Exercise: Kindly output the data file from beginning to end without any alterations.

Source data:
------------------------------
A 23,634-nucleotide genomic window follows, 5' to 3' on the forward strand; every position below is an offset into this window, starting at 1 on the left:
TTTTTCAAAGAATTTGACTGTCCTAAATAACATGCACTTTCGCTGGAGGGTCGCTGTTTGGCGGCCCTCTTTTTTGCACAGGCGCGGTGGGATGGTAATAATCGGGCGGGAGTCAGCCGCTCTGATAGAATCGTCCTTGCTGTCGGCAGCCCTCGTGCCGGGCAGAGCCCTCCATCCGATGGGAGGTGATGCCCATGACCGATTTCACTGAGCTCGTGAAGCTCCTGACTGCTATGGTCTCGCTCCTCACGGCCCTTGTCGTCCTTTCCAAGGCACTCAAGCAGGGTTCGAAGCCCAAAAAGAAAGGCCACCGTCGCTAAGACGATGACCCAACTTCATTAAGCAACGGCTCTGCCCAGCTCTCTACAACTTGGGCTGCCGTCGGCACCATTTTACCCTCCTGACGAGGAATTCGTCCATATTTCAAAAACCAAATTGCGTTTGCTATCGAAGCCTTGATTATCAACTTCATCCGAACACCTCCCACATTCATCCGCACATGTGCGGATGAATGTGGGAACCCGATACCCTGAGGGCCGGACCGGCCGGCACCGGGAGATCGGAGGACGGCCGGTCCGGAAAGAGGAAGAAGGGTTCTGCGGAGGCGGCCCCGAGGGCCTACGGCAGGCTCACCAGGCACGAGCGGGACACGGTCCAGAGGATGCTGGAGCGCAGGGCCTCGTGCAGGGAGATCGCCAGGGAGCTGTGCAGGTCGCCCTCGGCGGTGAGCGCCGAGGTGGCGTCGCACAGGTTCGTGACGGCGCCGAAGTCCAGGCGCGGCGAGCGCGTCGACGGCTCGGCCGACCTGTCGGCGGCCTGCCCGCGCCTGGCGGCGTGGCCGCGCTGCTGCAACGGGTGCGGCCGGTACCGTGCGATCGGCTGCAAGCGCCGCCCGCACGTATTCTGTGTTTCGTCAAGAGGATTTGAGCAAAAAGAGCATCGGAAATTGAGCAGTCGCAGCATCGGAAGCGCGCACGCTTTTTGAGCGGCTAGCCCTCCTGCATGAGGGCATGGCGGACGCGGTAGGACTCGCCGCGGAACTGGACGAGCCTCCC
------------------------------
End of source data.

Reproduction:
A 23,634-nucleotide genomic window follows, 5' to 3' on the forward strand; every position below is an offset into this window, starting at 1 on the left:
TTTTTCAAAGAATTTGACTGTCCTAAATAACATGCACTTTCGCTGGAGGGTCGCTGTTTGGCGGCCCTCTTTTTTGCACAGGCGCGGTGGGATGGTAATAATCGGGCGGGAGTCAGCCGCTCTGATAGAATCGTCCTTGCTGTCGGCAGCCCTCGTGCCGGGCAGAGCCCTCCATCCGATGGGAGGTGATGCCCATGACCGATTTCACTGAGCTCGTGAAGCTCCTGACTGCTATGGTCTCGCTCCTCACGGCCCTTGTCGTCCTTTCCAAGGCACTCAAGCAGGGTTCGAAGCCCAAAAAGAAAGGCCACCGTCGCTAAGACGATGACCCAACTTCATTAAGCAACGGCTCTGCCCAGCTCTCTACAACTTGGGCTGCCGTCGGCACCATTTTACCCTCCTGACGAGGAATTCGTCCATATTTCAAAAACCAAATTGCGTTTGCTATCGAAGCCTTGATTATCAACTTCATCCGAACACCTCCCACATTCATCCGCACATGTGCGGATGAATGTGGGAACCCGATACCCTGAGGGCCGGACCGGCCGGCACCGGGAGATCGGAGGACGGCCGGTCCGGAAAGAGGAAGAAGGGTTCTGCGGAGGCGGCCCCGAGGGCCTACGGCAGGCTCACCAGGCACGAGCGGGACACGGTCCAGAGGATGCTGGAGCGCAGGGCCTCGTGCAGGGAGATCGCCAGGGAGCTGTGCAGGTCGCCCTCGGCGGTGAGCGCCGAGGTGGCGTCGCACAGGTTCGTGACGGCGCCGAAGTCCAGGCGCGGCGAGCGCGTCGACGGCTCGGCCGACCTGTCGGCGGCCTGCCCGCGCCTGGCGGCGTGGCCGCGCTGCTGCAACGGGTGCGGCCGGTACCGTGCGATCGGCTGCAAGCGCCGCCCGCACGTATTCTGTGTTTCGTCAAGAGGATTTGAGCAAAAAGAGCATCGGAAATTGAGCAGTCGCAGCATCGGAAGCGCGCACGCTTTTTGAGCGGCTAGCCCTCCTGCATGAGGGCATGGCGGACGCGGTAGGACTCGCCGCGGAACTGGACGAGCCTCCC